What’s Screening: August 20 – 26

Everyone seems to be fighting this week in Bay Area cinema. King Kong vs. Godzilla. Chaplin vs. Keaton. People vs. mythological creatures. Mothers vs. teachers. And rich people against other rich people.

Festivals & Series

Special online events

My Comedian Can Beat Up Your Comedian, Niles Essanay Silent Film Museum, Saturday, 3:00 (Zoom link available after noon.

Do you love Chaplin, Keaton, Lloyd, or maybe less famous comics like Langdon and Chase? But is it worth fighting for? Either way, it’s bound to be enjoyable. Film historians including Richard Roberts, Scott Eyman, Frank Thompson, and Hooman Mehran will have their say, although I suspect they love all of them. Other videos available over the weekend include 1912 Frontier Days, and other old footage.

D+ Thrillville Movie Club: Sin City (2005)

The Movie: Graphic artist Frank Miller and filmmaker Robert Rodriguez collaborated on this visually stunning, technically cutting edge, but ultimately empty mishmash of a movie. In Miller’s world (the film is based on his graphic novel), every man is a killer, and every woman a stripper or a whore. Not that Sin City completely lacks heroes, it’s just that those heroes are violent vigilantes who don’t hesitate to torture people they don’t like. The result is grim, joyless, humorless, sexless (despite all the scantily-clad beauties), and totally disconnected from even the worst of the real world. But the mixture of black and white and color is striking.
The event: First, you should watch the movie before Saturday afternoon. Then, at 3:00, join in the Zoom discussion.

New films opening

A- Cryptozoo (2021), Embarcadero Center and Shattuck opens Friday

This beautiful, animated feature about people trying to save mythological creatures is absolutely not for children. Set in 1960s, poachers hunt for these rare and sometimes magical animals. Meanwhile, the Pentagon wants them for war. A handful of heroes attempt to bring them to a special zoo, where they might be saved…but also imprisoned. The hand-drawn animation is not Disney-standard but strikingly dramatic. The film contains sex and some very grisly violence. Read my full review

B Confetti (2021), AMC Metreon & AMC Mercado, opens Friday

Here’s a movie to warm the cockles of your heart. Lan, a school janitor in China, discovers that her daughter Meimei is dyslexic. There’s no help in her native country, so Lan takes her daughter to America, where she struggles to get Meimei into the right school while working in an illegal sweatshop. It is, quite simply, the story of a mother who will do everything to make her daughter “normal.” You can easily see what’s coming a mile away, and it’s almost always good for our protagonists. Read my full review.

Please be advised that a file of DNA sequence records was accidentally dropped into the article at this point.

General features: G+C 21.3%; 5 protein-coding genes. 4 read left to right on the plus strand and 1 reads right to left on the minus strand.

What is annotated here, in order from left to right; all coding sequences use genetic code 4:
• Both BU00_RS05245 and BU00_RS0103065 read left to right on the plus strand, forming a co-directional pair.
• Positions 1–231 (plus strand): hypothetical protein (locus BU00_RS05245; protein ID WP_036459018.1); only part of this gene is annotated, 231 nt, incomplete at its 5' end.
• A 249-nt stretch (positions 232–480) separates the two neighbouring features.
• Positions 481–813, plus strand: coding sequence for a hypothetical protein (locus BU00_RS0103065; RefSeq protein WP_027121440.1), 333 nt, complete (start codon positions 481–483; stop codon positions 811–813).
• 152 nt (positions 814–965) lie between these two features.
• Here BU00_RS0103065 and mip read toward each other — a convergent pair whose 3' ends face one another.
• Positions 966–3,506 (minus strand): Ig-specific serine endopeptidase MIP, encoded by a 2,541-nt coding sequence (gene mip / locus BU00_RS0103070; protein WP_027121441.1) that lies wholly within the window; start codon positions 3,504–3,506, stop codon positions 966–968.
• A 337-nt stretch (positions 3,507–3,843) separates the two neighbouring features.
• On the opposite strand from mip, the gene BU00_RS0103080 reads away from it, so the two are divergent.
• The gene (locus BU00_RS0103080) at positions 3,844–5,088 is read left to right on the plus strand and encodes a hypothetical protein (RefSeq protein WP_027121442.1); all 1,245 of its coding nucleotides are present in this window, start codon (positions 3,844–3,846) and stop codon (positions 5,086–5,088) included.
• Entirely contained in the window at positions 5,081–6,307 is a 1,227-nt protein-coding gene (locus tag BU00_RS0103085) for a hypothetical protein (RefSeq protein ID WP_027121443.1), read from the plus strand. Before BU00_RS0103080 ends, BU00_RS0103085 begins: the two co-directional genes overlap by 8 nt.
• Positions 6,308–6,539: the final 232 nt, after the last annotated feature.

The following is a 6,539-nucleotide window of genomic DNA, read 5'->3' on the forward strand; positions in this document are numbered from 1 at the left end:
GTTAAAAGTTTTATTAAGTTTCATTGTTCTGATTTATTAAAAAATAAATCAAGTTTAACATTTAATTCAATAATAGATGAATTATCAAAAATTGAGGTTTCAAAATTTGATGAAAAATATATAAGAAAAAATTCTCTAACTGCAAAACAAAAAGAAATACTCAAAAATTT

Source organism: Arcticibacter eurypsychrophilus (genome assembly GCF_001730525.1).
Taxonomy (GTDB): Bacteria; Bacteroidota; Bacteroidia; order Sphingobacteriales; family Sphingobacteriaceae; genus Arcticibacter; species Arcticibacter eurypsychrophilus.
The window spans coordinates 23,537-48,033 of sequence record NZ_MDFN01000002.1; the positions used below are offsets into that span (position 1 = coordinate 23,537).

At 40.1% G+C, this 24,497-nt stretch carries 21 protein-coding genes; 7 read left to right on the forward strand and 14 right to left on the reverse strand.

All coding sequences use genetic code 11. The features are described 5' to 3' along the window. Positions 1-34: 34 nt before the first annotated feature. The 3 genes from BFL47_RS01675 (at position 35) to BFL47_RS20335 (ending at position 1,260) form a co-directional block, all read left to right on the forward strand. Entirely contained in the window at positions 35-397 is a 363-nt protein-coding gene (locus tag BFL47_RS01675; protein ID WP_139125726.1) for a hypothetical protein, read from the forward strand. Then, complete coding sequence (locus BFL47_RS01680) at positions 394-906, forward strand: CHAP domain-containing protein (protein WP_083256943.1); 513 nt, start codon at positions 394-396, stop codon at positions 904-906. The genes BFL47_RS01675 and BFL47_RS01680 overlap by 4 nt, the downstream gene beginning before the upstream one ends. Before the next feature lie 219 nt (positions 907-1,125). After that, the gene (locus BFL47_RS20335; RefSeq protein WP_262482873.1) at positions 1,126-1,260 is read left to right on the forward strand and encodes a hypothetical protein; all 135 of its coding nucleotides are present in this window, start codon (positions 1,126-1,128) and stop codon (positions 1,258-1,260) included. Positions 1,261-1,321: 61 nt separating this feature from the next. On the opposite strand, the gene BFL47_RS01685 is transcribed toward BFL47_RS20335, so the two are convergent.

C The Lost Leonardo (2021), Embarcadero Center, Rafael, opens Friday

Was the Salvator Mundi painted by Leonardo da Vinci? Or one of his students? Or was the artist someone who’s name is lost to history? But the possibility that da Vinci may have painted it has turned the picture into the most expensive painting in history, being sold at more than $450 million dollars in 2017. Inevitably, The Lost Leonardo becomes a documentary about the filthy rich. They buy and sell art as investments. Read my full review.

Theatrical revivals

A King Kong (1933), Balboa, Friday, 7:00

The first effects-laden adventure film of the sound era still holds up. It’s not just Willis O’Brien’s breathtaking special effects–technically crude by today’s standards, but still awe-inspiring. It’s the intelligent script by Ruth Rose, the evocative score by Max Steiner, and the wonderful cast headed by Fay Wray and Robert Armstrong. But most of all, it’s the title character. Kong is the stuff of nightmares, utterly terrifying as he grinds people into the ground or bites them to death, but also confused, loving, majestic, and ultimately doomed. Pretty good for an 18-inch model covered with rabbit fur. Sure, the story is silly, but so are dreams. Part of King Kong Crashes Godzilla.

A- The Princess Bride, Roxie, Saturday, 7:00; Sunday, 1:35

William Goldman’s enchanting and funny fairy tale dances magically along that thin line between parody and the real thing. Cary Elwes and Robin Wright, back when they were young and gorgeous, make a wonderful set of star-crossed lovers. And Mandy Patinkin has a lot of fun as a revenge-filled swashbuckler. There’s no funnier swordfight anywhere. On the other hand, some of the big-name cameos can grate on your nerves.

Frequently-revived classics

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